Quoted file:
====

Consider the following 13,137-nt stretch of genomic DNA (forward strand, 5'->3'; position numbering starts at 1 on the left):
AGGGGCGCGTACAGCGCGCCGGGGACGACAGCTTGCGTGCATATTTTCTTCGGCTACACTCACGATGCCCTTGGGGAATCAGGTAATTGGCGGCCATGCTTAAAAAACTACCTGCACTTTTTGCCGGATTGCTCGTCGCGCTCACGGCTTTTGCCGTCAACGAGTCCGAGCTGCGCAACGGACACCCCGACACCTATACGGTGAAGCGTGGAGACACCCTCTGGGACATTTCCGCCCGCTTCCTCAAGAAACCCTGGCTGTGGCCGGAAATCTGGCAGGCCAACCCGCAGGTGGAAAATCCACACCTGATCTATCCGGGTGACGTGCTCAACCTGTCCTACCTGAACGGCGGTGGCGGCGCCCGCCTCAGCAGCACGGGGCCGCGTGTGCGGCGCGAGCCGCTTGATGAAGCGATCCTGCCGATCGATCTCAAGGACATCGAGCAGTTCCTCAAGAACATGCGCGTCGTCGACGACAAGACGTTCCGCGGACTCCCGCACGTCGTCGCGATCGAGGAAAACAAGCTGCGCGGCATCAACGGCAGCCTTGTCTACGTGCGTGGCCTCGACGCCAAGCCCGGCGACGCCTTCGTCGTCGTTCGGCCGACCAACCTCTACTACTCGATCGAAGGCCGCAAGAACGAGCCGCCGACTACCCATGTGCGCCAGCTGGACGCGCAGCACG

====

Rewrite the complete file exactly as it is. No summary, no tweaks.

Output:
Consider the following 13,137-nt stretch of genomic DNA (forward strand, 5'->3'; position numbering starts at 1 on the left):
AGGGGCGCGTACAGCGCGCCGGGGACGACAGCTTGCGTGCATATTTTCTTCGGCTACACTCACGATGCCCTTGGGGAATCAGGTAATTGGCGGCCATGCTTAAAAAACTACCTGCACTTTTTGCCGGATTGCTCGTCGCGCTCACGGCTTTTGCCGTCAACGAGTCCGAGCTGCGCAACGGACACCCCGACACCTATACGGTGAAGCGTGGAGACACCCTCTGGGACATTTCCGCCCGCTTCCTCAAGAAACCCTGGCTGTGGCCGGAAATCTGGCAGGCCAACCCGCAGGTGGAAAATCCACACCTGATCTATCCGGGTGACGTGCTCAACCTGTCCTACCTGAACGGCGGTGGCGGCGCCCGCCTCAGCAGCACGGGGCCGCGTGTGCGGCGCGAGCCGCTTGATGAAGCGATCCTGCCGATCGATCTCAAGGACATCGAGCAGTTCCTCAAGAACATGCGCGTCGTCGACGACAAGACGTTCCGCGGACTCCCGCACGTCGTCGCGATCGAGGAAAACAAGCTGCGCGGCATCAACGGCAGCCTTGTCTACGTGCGTGGCCTCGACGCCAAGCCCGGCGACGCCTTCGTCGTCGTTCGGCCGACCAACCTCTACTACTCGATCGAAGGCCGCAAGAACGAGCCGCCGACTACCCATGTGCGCCAGCTGGACGCGCAGCACG